Skip over navigation

Number the Stars

Lois Lowry

Chapters VIII–IX

Chapters V–VII

Chapters X–XI

Summary

Chapter VIII: There Has Been a Death

Early in the morning, Annemarie wakes up to the sounds of her sister and her mother in the kitchen. She leaves Ellen asleep in bed and goes downstairs. Kirsti is playing with a kitten they found the day before. She has named him Thor, after the God of Thunder. Kirsti tries to make the kitten drink water. She says she could take him to see the cow. Mrs. Johansen shows Annemarie a pitcher of fresh milk, which they have not had in a long time. There is also some butter that Uncle Henrik managed to save from the army. Annemarie asks if they also "relocate" butter. They all laugh at the idea of butter being marched away by soldiers. The joking makes Annemarie feel that all guns and soldiers are "a ghost story, a joke with which to frighten children in the dark."

The girls spend the day playing outside. Annemarie takes Ellen to meet the cow, Blossom. When Henrik comes home, Annemarie hears him tell her mother that the next day "will be a day for fishing." She is perplexed, just as she was when she heard her father use the same phrase on the phone to Henrik. Her uncle says they will leave in the early morning and that he will stay on the boat that night. He asks if they have "prepared the living room." Annemarie asks why the living room needs to be prepared. To her surprise, Uncle Henrik announces that their Great-aunt Birte has passed away. The funeral is to be held in the traditional way—in a relative's home—that night. Annemarie is very confused. She does not understand why no one seems sad. She is also quite positive that no such aunt ever existed, but she holds her tongue for the moment.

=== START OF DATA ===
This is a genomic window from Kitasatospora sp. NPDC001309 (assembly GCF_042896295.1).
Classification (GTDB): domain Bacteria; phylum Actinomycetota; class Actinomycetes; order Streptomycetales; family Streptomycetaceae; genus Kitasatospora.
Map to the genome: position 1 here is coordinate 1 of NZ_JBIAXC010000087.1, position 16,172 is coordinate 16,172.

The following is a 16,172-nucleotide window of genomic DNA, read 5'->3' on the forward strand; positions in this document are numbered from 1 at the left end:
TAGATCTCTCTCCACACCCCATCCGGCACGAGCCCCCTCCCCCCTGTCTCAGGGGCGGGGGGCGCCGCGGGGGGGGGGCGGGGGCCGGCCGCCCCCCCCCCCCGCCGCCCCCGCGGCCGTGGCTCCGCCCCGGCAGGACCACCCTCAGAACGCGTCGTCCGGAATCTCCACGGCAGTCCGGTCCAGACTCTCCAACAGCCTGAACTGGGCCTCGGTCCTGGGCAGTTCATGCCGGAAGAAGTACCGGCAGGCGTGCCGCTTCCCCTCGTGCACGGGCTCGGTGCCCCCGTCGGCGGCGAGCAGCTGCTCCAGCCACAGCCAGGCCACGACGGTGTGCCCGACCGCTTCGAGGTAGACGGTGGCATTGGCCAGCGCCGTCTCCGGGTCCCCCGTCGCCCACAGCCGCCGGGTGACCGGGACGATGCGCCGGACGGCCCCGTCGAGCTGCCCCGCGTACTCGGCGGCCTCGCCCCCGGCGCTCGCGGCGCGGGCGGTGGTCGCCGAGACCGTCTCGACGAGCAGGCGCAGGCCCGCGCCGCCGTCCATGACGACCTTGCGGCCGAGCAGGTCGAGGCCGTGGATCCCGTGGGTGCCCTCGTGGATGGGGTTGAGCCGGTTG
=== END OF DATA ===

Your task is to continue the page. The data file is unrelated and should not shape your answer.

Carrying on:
Chapter IX: Why Are You Lying?

After supper, Annemarie goes to the barn and confronts Uncle Henrik, who is milking the cow. She angrily accuses him of lying to her. She is sure there is no Great-aunt Birte. Instead of answering her directly, Uncle Henrik asks Annemarie how brave she is. This is a question that she does not want to hear or deal with. She is afraid of her own answer. She answers that she is not very brave. Henrik tells her he thinks that is not true. He thinks if she had to be, she could be very courageous. He explains that it is easier to be brave sometimes if you do not know everything. Annemarie begins to understand what he means when she remembers the time they encountered the soldiers. It was easier to be brave then, because she did not know that Ellen was in danger. Henrik admits there is no great aunt, but for her sake he will say no more.

The casket is placed in the living room. Kirsti has been sent to bed. Ellen tells Annemarie she is sorry about her aunt's death. Annemarie does not reveal that there is no aunt Birte. She realizes that she is protecting Ellen. Others arrive. Mrs. Johansen says they were friends of her aunt. She knows that her mother is lying, and also that her mother knows she knows. They look at each other and Annemarie feels that they have become equals. Annemarie goes back to the kitchen to help prepare food. As she helps, she wonders why they are making food, when usually friends brings food to the family of the deceased. Uncle Henrik gets ready to leave for the boat. Peter Neilsen comes in and kisses Annemarie hello. Ellen comes inside with her parents.

Analysis